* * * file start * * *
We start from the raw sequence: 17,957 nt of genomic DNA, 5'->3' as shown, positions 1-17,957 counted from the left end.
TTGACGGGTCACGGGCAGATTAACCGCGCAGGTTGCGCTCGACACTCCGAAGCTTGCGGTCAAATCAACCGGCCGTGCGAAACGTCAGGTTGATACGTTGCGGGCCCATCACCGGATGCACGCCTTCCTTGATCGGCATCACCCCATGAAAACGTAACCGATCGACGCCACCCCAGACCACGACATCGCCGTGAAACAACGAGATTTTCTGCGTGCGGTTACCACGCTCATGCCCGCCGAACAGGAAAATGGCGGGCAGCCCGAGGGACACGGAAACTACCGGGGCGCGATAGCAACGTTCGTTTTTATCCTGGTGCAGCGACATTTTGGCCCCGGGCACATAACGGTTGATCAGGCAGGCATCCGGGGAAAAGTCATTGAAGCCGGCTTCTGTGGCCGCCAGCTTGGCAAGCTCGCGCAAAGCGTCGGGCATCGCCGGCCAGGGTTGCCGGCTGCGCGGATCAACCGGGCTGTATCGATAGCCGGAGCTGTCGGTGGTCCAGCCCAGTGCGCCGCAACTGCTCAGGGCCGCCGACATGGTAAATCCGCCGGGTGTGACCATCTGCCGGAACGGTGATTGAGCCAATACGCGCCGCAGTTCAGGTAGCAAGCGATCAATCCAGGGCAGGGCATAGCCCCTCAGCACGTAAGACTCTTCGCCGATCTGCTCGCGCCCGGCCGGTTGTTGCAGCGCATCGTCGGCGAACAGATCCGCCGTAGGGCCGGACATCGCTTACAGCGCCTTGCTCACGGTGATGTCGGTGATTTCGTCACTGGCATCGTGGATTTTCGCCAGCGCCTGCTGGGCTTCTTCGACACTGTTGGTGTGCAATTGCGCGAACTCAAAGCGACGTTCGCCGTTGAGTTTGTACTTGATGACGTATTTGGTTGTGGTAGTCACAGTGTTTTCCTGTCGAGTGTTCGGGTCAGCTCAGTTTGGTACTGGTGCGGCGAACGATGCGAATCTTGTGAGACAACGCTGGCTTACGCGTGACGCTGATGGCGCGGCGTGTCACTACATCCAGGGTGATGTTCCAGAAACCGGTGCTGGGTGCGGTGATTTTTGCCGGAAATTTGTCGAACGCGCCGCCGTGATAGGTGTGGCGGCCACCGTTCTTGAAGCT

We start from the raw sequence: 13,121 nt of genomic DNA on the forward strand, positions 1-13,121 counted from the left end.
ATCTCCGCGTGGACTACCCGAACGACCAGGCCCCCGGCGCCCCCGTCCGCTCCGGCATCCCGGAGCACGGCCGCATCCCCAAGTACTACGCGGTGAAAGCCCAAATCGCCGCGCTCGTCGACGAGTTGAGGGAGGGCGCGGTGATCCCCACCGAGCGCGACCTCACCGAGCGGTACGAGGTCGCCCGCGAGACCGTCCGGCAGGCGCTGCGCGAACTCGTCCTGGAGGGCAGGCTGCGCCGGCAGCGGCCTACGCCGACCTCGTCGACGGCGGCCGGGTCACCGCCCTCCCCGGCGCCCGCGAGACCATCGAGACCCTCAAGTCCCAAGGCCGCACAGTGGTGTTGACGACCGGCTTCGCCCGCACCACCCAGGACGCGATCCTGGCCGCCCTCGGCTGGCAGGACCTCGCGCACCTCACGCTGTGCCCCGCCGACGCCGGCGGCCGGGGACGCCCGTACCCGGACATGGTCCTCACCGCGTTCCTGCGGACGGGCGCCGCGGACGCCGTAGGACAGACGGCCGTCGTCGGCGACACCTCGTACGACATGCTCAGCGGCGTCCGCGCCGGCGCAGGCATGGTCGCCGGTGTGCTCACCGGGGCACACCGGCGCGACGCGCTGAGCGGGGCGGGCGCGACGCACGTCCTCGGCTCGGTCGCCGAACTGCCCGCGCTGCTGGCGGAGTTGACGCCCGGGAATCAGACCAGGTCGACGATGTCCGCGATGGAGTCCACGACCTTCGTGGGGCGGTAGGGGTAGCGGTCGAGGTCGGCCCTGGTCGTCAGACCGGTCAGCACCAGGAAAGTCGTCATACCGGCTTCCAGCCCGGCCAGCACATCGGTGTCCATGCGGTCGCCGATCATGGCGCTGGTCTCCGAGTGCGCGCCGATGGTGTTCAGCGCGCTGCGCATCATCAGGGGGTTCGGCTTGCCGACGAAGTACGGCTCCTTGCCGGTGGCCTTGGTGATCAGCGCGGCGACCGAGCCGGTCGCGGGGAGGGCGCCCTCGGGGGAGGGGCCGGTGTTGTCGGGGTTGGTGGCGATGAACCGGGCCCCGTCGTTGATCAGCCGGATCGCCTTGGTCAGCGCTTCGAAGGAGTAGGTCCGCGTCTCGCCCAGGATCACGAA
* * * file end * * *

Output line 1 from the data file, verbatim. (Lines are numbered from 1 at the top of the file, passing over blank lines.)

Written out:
We start from the raw sequence: 17,957 nt of genomic DNA, 5'->3' as shown, positions 1-17,957 counted from the left end.